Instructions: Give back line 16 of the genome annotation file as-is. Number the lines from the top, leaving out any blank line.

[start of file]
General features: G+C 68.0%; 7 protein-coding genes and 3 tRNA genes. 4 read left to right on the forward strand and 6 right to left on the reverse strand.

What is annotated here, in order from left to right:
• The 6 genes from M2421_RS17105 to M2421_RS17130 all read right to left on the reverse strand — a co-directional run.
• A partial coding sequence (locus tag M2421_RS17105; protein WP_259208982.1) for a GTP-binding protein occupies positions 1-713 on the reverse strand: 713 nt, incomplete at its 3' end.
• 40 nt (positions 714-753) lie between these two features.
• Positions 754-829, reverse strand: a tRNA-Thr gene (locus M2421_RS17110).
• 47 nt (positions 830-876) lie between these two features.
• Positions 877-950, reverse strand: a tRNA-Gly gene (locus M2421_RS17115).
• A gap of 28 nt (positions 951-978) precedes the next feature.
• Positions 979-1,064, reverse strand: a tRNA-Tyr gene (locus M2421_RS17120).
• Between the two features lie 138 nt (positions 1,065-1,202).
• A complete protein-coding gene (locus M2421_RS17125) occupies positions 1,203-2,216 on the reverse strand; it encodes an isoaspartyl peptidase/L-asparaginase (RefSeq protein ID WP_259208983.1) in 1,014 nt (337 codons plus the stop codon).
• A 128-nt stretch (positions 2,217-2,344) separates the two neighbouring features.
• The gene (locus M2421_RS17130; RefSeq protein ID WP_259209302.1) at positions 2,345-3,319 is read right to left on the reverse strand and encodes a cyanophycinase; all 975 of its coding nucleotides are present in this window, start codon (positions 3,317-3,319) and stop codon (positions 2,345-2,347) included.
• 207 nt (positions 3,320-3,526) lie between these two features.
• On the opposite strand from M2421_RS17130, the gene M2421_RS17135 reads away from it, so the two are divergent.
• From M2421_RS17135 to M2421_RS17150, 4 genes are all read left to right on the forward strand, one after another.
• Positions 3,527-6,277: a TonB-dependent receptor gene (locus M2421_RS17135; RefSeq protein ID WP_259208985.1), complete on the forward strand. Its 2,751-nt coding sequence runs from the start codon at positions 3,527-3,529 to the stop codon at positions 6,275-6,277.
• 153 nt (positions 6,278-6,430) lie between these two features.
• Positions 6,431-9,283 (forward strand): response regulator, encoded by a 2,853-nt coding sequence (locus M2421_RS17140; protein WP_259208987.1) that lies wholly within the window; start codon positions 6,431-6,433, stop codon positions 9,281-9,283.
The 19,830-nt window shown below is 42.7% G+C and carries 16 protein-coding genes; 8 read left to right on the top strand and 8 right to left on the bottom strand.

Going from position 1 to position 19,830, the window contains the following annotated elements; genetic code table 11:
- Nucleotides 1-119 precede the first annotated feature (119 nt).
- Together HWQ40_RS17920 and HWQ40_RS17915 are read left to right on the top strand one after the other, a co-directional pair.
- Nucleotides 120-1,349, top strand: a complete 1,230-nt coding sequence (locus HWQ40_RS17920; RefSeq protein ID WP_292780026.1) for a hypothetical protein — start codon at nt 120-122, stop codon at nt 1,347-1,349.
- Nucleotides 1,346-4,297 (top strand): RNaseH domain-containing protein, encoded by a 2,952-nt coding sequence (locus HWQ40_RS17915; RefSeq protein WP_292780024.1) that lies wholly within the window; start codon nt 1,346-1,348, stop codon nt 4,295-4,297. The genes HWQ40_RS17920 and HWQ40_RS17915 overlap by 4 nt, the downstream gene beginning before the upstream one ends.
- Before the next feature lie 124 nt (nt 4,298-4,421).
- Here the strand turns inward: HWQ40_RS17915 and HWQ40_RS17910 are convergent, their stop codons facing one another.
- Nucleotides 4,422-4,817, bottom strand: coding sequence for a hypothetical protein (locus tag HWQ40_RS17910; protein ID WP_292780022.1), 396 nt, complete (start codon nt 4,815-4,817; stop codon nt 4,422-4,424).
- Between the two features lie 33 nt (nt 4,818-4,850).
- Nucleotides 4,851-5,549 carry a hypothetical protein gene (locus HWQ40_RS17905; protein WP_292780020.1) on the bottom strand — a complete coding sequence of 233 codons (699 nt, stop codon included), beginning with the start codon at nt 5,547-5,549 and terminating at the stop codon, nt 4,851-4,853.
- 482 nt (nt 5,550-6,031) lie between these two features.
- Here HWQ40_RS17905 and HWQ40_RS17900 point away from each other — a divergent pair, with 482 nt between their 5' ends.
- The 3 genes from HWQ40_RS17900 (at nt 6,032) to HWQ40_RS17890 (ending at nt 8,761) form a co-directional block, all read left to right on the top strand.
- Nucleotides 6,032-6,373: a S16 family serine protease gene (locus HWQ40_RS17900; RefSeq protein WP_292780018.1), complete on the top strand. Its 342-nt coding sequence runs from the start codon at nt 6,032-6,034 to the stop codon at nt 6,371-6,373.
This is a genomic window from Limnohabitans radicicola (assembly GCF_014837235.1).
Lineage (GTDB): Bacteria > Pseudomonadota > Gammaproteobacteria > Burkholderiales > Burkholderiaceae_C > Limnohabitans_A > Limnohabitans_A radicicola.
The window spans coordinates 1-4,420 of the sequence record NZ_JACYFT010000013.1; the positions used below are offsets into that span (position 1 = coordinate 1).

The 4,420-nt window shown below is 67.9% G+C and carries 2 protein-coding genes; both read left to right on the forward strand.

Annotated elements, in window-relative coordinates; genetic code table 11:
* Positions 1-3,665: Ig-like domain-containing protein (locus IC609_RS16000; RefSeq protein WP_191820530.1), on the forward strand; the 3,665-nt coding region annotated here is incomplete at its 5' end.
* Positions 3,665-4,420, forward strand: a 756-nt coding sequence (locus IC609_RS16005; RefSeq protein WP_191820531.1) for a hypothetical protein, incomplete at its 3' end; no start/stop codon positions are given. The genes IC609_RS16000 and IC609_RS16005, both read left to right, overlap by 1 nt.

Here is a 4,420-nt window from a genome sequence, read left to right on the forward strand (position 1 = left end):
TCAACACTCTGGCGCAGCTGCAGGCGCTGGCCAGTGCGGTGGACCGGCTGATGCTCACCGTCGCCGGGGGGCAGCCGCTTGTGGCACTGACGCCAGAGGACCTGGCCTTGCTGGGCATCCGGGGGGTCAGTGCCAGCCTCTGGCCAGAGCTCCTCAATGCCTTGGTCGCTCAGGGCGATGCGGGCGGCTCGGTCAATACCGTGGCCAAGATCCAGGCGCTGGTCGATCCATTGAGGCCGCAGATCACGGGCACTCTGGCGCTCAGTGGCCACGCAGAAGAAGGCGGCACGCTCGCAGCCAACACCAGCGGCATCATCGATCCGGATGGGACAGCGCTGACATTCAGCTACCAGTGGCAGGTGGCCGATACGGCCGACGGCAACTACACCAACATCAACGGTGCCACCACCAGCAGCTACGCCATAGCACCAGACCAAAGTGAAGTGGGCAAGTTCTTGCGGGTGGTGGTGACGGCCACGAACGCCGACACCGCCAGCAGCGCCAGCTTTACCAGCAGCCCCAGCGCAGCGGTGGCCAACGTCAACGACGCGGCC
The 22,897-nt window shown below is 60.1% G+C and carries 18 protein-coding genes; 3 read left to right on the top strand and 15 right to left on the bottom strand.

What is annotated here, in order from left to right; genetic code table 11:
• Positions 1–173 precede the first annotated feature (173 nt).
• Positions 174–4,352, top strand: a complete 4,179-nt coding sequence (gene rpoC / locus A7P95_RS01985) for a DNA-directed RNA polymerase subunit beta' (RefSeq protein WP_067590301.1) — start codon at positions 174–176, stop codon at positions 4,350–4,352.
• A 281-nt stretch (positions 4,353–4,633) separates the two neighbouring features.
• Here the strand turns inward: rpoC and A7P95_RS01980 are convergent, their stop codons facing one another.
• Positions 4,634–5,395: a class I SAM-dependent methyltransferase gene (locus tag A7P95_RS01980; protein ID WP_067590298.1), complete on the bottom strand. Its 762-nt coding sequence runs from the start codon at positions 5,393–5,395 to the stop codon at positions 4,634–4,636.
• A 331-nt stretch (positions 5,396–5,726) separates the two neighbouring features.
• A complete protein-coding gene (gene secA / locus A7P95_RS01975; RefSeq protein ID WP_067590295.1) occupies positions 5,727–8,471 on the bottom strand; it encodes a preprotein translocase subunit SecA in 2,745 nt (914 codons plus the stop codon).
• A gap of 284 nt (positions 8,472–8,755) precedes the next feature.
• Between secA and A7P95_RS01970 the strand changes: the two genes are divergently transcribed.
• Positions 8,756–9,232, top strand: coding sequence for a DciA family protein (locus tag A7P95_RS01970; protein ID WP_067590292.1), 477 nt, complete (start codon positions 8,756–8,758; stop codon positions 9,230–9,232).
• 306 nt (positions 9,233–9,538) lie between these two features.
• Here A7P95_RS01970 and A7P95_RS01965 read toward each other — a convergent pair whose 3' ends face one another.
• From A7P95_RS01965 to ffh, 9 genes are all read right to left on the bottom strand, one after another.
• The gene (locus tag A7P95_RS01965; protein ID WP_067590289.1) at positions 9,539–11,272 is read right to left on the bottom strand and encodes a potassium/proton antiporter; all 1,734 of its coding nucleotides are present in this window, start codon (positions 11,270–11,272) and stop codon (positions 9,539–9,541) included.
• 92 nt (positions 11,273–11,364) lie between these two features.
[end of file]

• On the opposite strand from M2421_RS17130, the gene M2421_RS17135 reads away from it, so the two are divergent.